Big Pay Off for Big Bank
Resulting in … what exactly?
12:00 AM, Aug 23, 2014 • By IRWIN M. STELZER
Now does not seem a good time to whine about the adverse effect of regulation on bank profits, even though there is little doubt that Dodd-Frank and the tens of thousands of pages of regulations it has spawned and will spawn are making life difficult. The $40.24 billion in net income that U.S. banks earned in the past quarter was the second largest total in 23 years, according to researchers at SNL Financial, only a tad below the $40.36 billion record in the first quarter of 2013.
Nor, in the face of near-record earnings and headlines about mortgage-market abuses, money laundering, and poor control procedures, does it seem wise for the largest banks to seek relief from what the Wall Street Journal calls “a central provision” of the Dodd-Frank law. That provision, generally known as the Volcker rule, requires banks to reduce their risk by disposing of their investments, estimated to be in the range of tens of billions of dollars, in private equity and venture capital funds. Reports from Washington are that the banks’ lobbyists are seeking a seven-year delay in the implementation of this aspect of the Volcker rule. If they get the regulatory relief they seek, and if there is even a mild repeat of the recent near-meltdown in the financial system, a break-up of the big banks would be the inevitable solution to too-big-to fail.
Nor, given mounting concern, justified or not, about rising income inequality, and stagnant middle class wages, is it a propitious moment for major banks to use their rising profits to raise compensation, including bonuses, of recent college graduates to something like the $140,000 compensation experts Johnson Associates estimates, while reducing work schedules. “There’s little left to control your banker envy….Young employees can have their cake (money) and eat it too (life-style balance),” joked (?) Bloomberg Businessweek. The banks say they had to do it to meet competition for talented entry-level employees. For those of us who believe in markets that is reason enough, and surely better than the decision of Silicon Valley CEOs to form a no-poaching cartel that is forcing them to settle claims of thousands of employees whose salaries were depressed. The cartel was put together after Steve Jobs threatened to declare “war” on any company making offers to his staff.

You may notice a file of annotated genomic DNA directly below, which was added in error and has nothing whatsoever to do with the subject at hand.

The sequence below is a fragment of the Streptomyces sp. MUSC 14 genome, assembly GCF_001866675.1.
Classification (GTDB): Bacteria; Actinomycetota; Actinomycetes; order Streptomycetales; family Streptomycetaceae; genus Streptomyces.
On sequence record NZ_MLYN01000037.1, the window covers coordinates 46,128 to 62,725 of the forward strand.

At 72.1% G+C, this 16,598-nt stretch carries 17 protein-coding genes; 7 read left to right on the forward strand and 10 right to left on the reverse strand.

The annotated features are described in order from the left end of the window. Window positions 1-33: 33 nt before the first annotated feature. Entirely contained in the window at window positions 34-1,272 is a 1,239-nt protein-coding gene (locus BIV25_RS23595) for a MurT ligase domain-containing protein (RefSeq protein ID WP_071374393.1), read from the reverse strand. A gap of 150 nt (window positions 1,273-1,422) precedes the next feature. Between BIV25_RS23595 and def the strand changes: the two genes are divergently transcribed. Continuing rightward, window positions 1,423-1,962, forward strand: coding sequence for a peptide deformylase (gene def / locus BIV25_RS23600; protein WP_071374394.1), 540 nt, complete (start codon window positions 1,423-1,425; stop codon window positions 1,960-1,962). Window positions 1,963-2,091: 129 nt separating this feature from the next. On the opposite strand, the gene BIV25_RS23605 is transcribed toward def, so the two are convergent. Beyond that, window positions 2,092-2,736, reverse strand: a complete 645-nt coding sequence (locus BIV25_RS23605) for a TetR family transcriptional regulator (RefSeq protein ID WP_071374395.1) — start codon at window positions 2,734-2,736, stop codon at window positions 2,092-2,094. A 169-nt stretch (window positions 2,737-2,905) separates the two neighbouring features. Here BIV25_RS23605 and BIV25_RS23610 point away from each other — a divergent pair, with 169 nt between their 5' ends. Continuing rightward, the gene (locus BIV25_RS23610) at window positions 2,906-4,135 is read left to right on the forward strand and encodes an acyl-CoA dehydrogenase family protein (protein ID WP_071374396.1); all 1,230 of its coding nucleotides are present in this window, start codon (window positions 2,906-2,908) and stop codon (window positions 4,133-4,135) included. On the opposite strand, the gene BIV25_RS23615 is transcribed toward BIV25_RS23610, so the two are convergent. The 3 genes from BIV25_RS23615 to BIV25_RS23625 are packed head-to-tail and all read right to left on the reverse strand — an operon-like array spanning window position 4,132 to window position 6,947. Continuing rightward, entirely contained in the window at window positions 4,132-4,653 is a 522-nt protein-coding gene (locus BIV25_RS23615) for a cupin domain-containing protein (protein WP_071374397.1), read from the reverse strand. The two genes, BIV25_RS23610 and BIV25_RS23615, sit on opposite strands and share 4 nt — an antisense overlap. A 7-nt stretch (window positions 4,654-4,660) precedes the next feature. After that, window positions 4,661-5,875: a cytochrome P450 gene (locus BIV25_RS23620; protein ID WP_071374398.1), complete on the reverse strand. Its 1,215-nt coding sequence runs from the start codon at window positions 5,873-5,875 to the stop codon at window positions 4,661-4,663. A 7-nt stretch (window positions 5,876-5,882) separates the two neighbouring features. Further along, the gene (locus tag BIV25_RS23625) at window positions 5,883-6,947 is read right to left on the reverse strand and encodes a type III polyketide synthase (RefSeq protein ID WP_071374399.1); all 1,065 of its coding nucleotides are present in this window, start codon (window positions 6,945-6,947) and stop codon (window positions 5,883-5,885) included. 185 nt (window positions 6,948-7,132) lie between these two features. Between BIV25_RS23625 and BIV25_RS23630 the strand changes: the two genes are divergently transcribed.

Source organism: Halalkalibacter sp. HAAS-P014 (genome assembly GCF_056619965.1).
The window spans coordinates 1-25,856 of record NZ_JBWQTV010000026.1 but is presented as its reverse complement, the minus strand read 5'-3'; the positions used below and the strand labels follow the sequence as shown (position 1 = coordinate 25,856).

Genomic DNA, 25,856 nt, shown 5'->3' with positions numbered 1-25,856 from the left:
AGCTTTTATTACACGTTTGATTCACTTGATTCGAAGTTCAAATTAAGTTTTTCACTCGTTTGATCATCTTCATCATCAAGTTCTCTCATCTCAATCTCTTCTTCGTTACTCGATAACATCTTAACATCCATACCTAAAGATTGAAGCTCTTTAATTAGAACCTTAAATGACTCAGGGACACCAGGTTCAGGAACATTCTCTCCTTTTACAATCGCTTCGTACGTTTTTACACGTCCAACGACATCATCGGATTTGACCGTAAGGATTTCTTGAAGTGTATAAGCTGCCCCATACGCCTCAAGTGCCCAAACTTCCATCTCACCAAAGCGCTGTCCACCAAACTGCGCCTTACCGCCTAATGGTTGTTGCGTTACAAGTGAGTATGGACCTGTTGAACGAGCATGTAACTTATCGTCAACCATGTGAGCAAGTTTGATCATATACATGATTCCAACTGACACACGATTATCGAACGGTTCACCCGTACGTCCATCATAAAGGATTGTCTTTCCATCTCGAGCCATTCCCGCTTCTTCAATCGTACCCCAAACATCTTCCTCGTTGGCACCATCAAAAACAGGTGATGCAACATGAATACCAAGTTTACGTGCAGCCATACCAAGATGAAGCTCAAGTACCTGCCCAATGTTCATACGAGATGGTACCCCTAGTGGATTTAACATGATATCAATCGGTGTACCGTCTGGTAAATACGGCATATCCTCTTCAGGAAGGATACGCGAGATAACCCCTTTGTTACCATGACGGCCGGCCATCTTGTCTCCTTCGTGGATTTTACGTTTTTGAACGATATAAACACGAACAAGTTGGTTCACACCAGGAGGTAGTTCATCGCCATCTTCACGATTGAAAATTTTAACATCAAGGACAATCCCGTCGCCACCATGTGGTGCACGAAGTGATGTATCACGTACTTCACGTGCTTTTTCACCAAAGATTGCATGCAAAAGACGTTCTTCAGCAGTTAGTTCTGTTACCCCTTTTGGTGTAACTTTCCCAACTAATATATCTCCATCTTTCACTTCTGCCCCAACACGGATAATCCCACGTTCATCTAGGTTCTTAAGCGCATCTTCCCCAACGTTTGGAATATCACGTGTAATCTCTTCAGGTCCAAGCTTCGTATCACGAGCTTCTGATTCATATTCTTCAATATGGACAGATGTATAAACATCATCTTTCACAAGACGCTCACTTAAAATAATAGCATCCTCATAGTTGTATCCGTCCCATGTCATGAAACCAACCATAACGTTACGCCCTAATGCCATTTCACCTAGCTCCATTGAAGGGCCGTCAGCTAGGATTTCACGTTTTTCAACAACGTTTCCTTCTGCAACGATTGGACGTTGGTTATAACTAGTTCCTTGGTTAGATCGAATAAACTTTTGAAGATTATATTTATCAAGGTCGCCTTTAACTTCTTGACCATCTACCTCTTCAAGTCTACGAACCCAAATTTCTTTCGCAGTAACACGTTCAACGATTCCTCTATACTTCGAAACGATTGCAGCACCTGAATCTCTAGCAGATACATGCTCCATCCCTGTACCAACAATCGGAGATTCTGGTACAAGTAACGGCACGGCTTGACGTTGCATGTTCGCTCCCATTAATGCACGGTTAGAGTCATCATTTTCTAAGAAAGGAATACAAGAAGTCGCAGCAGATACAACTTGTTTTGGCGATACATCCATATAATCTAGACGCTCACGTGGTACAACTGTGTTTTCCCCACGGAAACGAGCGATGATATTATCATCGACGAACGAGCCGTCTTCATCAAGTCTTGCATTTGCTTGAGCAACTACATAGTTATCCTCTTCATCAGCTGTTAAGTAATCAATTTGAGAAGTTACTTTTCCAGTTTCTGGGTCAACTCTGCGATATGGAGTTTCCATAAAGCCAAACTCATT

And yet, and yet … If necessity was indeed the mother of the invention of the salary-increases, better not to whine about the pressure new regulations put on profits.
Meanwhile, the hold of the too-big-to-fail banks on the financial system is being loosened by the emergence of boutique lending institutions, peer-to-peer lending, and regional banks. No “disrupter” with the impact Uber has had on the taxi industry is in sight, but just a few years ago no one had ever heard of Uber.
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